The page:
Under Rule 404(b)(1), “[e]vidence of a crime, wrong, or other act is not admissible to prove a person's character in order to show that on a particular occasion the person acted in accordance with the character.” But a court may admit evidence of another wrong or act when it is relevant to any issue in the trial other than the defendant's criminal disposition. United States v. Claxton, 276 F.3d 420, 423 (8th Cir.2002). Permissible uses of this evidence include showing motive, opportunity, intent, preparation, plan, knowledge, lack of mistake, identity, or lack of accident. Fed.R.Evid. 404(b)(2). When considering the admissibility of Rule 404(b) evidence for a permissible purpose, a court must determine that the evidence is relevant, is similar in kind and not too remote in time, is sufficiently supported by the evidence, and the potential prejudice does not substantially outweigh the probative value. Hawkins, 548 F.3d at 1146–47.

The government used this evidence for the permissible purposes of showing intent and lack of mistake rather than the impermissible purpose of propensity. The evidence also meets the other requirements for admissibility. First, the evidence is relevant because it helps prove a consequential issue in the case: whether Thomas intended to act fraudulently. See Fed.R.Evid. 401 (“Evidence is relevant if [ ] it has any tendency to make a fact more or less probable than it would be without the evidence; and [ ] the fact is of consequence in determining the action.”). Thomas argued at trial that she did not have the requisite fraudulent intent to be convicted of wire fraud and this evidence helps rebut that argument.

Second, the subsequent fraudulent scheme is similar in kind and not too remote in time to be admitted. The schemes are similar because they both involve the misrepresentation of income to fraudulently obtain loans. The subsequent scheme is not too remote in time because the conduct for which Thomas was charged occurred in 2006 and the transaction at issue here occurred in 2007. No definitive rule governs how close to the charged event another wrong or act must be and courts should apply a reasonableness standard on a case-by-case basis. See United States v. Thomas, 398 F.3d 1058, 1063 (8th Cir.2005). A one-year period between schemes satisfies this reasonableness standard. See, e.g., United States v. Wint, 974 F.2d 961, 967 (8th Cir.1992) (holding that a five-year lapse between prior act and charged crime was not too remote in time to be admitted under Rule 404(b)); see also United States v. Franklin, 250 F.3d 653, 659 (8th Cir.2001) (“The closer in time to the crime charged, the more likely the evidence is to be admissible; but we have approved the admission of other crimes' evidence for acts committed up to 13 years before the crime charged.”).

Third, sufficient evidence exists to allow the jury to find that the subsequent scheme occurred. Thomas argues, in part, that the district court should not have admitted the evidence because the grandmother made inconsistent statements, namely telling Thomas's then-attorney that the mortgage company, not Thomas, had encouraged her to submit false documents. But the district court should not make credibility determinations when deciding whether to admit evidence under Rule 404(b). See Huddleston v. United States, 485 U.S. 681, 687–90 (1988) (explaining that a district court should not engage in assessing a witness's credibility when making an admissibility determination under Rule 404(b)).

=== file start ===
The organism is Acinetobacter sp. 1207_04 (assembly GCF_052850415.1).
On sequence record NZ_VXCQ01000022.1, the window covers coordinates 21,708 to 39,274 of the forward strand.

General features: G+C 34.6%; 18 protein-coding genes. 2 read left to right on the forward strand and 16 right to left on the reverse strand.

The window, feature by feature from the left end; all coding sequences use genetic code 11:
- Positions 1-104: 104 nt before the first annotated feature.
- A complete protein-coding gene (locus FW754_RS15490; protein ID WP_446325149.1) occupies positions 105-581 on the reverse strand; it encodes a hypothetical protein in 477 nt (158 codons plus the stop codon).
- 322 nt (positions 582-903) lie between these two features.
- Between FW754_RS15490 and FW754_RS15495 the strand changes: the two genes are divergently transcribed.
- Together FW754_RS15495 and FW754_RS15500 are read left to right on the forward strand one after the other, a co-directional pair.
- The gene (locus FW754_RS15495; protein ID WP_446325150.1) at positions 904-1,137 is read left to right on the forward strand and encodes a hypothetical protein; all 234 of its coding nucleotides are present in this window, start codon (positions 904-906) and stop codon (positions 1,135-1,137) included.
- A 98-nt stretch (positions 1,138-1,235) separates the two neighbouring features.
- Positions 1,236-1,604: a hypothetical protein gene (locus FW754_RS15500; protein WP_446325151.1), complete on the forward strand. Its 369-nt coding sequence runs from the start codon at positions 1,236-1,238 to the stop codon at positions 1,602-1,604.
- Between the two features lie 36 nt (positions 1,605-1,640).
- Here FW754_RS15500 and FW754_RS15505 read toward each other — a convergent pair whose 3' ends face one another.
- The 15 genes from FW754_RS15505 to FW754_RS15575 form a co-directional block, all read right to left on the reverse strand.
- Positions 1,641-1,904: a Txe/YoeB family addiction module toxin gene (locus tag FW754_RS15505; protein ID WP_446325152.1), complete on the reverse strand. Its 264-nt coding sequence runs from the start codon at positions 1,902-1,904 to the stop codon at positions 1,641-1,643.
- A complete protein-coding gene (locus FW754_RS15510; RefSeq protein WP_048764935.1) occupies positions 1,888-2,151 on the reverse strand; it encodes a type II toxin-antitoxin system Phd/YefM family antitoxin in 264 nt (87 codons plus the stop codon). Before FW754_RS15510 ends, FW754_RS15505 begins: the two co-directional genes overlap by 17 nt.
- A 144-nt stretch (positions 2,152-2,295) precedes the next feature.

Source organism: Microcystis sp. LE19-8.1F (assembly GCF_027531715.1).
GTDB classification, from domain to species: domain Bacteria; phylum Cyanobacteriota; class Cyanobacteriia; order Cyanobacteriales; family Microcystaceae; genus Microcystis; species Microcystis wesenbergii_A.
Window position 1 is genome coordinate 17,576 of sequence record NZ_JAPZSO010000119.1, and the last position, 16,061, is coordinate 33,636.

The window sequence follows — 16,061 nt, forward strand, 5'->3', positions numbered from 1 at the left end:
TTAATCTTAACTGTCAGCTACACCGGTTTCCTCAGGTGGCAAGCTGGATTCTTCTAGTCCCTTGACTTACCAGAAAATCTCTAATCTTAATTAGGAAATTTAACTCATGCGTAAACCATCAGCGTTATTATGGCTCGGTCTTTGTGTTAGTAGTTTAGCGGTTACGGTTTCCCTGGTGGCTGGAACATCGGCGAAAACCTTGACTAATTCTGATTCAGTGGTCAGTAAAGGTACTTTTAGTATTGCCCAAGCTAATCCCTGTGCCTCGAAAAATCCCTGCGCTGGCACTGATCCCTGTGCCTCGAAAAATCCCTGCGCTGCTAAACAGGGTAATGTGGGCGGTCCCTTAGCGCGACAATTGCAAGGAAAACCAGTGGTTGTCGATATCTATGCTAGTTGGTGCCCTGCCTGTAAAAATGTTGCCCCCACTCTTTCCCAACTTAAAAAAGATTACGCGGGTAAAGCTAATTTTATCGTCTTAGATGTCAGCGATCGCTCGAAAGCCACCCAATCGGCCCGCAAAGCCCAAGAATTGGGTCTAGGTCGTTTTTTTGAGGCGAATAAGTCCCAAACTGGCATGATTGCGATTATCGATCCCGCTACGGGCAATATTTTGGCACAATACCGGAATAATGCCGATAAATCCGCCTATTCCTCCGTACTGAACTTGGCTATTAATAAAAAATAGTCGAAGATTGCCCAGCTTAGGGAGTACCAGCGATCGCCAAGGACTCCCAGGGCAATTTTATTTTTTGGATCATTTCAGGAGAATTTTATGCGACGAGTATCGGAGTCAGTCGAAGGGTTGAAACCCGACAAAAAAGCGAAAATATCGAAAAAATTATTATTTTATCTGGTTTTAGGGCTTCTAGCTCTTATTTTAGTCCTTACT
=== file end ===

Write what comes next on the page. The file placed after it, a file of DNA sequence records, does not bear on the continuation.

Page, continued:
Finally, the risk of prejudice does not substantially outweigh the probative value of the evidence of the subsequent fraudulent scheme. We give the district court's determination that the evidence was not unfairly prejudicial great deference, and nothing in the record requires us to overturn this finding. See United States v. Ruiz, 412 F.3d 871, 881 (8th Cir.2005) (explaining that appellate courts give great deference to a district court's balance of the probative value and prejudicial effect of the challenged evidence). We therefore conclude the district court did not abuse its discretion by admitting this evidence.


We now consider whether the district court erred in allowing the government to introduce evidence related to Thomas's unfiled 2006 tax return. In another motion in limine, Thomas sought the exclusion of an unfiled 2006 tax return and related testimony, arguing it was irrelevant and prejudicial because it had never been filed with the IRS or submitted to mortgage lenders. Thomas's accountant prepared the tax return and gave it to Thomas to file manually, although Thomas never made such a filing. The district court denied the motion, allowing the tax return as evidence of Thomas's actual income and determining that it was not unfairly prejudicial. Thomas asserts that the admission of the tax return was in error because it was both irrelevant and unfairly prejudicial as it was never filed and thus never reported as Thomas's actual income. We review a district court's evidentiary rulings for abuse of discretion, reversing “only when an improper evidentiary ruling affects the substantial rights of the defendant, or the error had more than a slight influence on the verdict.” Finan v. Good Earth Tools, Inc., 565 F.3d 1076, 1080 (8th Cir.2009).

Under the Federal Rules of Evidence, relevant evidence is generally admissible unless the Constitution, a federal statute, another rule of evidence, or other Supreme Court Rule requires its exclusion. Fed.R.Evid. 402. Evidence is relevant if it has any tendency to make a fact of consequence more or less probable. Fed.R.Evid. 401. Under Rule 403, relevant evidence may be excluded if its prejudicial effect substantially outweighs its probative value. Fed.R.Evid. 403. “Evidence is not unfairly prejudicial because it tends to prove guilt, but because it tends to encourage the jury to find guilt from improper reasoning. Whether there was unfair prejudice depends on whether there was an undue tendency to suggest decision on an improper basis.” United States v. Farrington, 499 F.3d 854, 859 (8th Cir.2007) (internal quotation marks omitted). But “[s]imply because evidence is prejudicial does not mean that it must be excluded, and great deference is given the district court's balancing of the probative value and prejudicial impact of the evidence.” Ruiz, 412 F.3d at 881 (citation omitted).